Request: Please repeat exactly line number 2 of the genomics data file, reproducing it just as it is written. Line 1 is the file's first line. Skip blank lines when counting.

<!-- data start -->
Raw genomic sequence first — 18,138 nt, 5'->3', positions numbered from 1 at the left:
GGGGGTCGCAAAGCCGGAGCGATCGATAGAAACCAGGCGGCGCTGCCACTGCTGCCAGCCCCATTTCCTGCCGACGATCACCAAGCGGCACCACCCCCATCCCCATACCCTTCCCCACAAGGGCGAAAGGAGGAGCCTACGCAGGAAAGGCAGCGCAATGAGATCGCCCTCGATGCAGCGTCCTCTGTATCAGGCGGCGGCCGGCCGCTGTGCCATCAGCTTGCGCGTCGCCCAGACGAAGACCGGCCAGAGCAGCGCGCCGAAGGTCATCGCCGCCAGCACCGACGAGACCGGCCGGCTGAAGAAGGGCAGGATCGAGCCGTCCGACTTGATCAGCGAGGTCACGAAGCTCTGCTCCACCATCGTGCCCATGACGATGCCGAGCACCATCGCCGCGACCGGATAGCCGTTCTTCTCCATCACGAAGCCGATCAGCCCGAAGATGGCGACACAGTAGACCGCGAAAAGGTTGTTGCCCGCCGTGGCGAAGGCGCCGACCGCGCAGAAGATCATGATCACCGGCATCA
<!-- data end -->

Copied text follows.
GGGGGTCGCAAAGCCGGAGCGATCGATAGAAACCAGGCGGCGCTGCCACTGCTGCCAGCCCCATTTCCTGCCGACGATCACCAAGCGGCACCACCCCCATCCCCATACCCTTCCCCACAAGGGCGAAAGGAGGAGCCTACGCAGGAAAGGCAGCGCAATGAGATCGCCCTCGATGCAGCGTCCTCTGTATCAGGCGGCGGCCGGCCGCTGTGCCATCAGCTTGCGCGTCGCCCAGACGAAGACCGGCCAGAGCAGCGCGCCGAAGGTCATCGCCGCCAGCACCGACGAGACCGGCCGGCTGAAGAAGGGCAGGATCGAGCCGTCCGACTTGATCAGCGAGGTCACGAAGCTCTGCTCCACCATCGTGCCCATGACGATGCCGAGCACCATCGCCGCGACCGGATAGCCGTTCTTCTCCATCACGAAGCCGATCAGCCCGAAGATGGCGACACAGTAGACCGCGAAAAGGTTGTTGCCCGCCGTGGCGAAGGCGCCGACCGCGCAGAAGATCATGATCACCGGCATCA